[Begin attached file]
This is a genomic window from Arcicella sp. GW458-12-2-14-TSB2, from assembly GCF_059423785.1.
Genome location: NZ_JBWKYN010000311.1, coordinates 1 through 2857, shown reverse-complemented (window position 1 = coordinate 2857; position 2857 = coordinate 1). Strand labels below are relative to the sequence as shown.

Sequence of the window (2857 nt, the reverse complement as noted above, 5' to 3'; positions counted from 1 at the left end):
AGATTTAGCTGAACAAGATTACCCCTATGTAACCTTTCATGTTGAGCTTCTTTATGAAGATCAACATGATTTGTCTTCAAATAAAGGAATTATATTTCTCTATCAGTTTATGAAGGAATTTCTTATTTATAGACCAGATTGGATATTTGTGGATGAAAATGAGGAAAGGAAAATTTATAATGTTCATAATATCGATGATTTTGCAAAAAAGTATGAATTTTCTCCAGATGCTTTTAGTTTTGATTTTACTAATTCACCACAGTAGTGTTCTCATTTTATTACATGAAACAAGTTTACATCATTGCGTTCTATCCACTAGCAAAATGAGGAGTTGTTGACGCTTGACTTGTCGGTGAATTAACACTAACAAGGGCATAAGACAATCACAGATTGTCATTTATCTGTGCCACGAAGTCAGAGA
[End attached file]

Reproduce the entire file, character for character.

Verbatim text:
This is a genomic window from Arcicella sp. GW458-12-2-14-TSB2, from assembly GCF_059423785.1.
Genome location: NZ_JBWKYN010000311.1, coordinates 1 through 2857, shown reverse-complemented (window position 1 = coordinate 2857; position 2857 = coordinate 1). Strand labels below are relative to the sequence as shown.

Sequence of the window (2857 nt, the reverse complement as noted above, 5' to 3'; positions counted from 1 at the left end):
AGATTTAGCTGAACAAGATTACCCCTATGTAACCTTTCATGTTGAGCTTCTTTATGAAGATCAACATGATTTGTCTTCAAATAAAGGAATTATATTTCTCTATCAGTTTATGAAGGAATTTCTTATTTATAGACCAGATTGGATATTTGTGGATGAAAATGAGGAAAGGAAAATTTATAATGTTCATAATATCGATGATTTTGCAAAAAAGTATGAATTTTCTCCAGATGCTTTTAGTTTTGATTTTACTAATTCACCACAGTAGTGTTCTCATTTTATTACATGAAACAAGTTTACATCATTGCGTTCTATCCACTAGCAAAATGAGGAGTTGTTGACGCTTGACTTGTCGGTGAATTAACACTAACAAGGGCATAAGACAATCACAGATTGTCATTTATCTGTGCCACGAAGTCAGAGA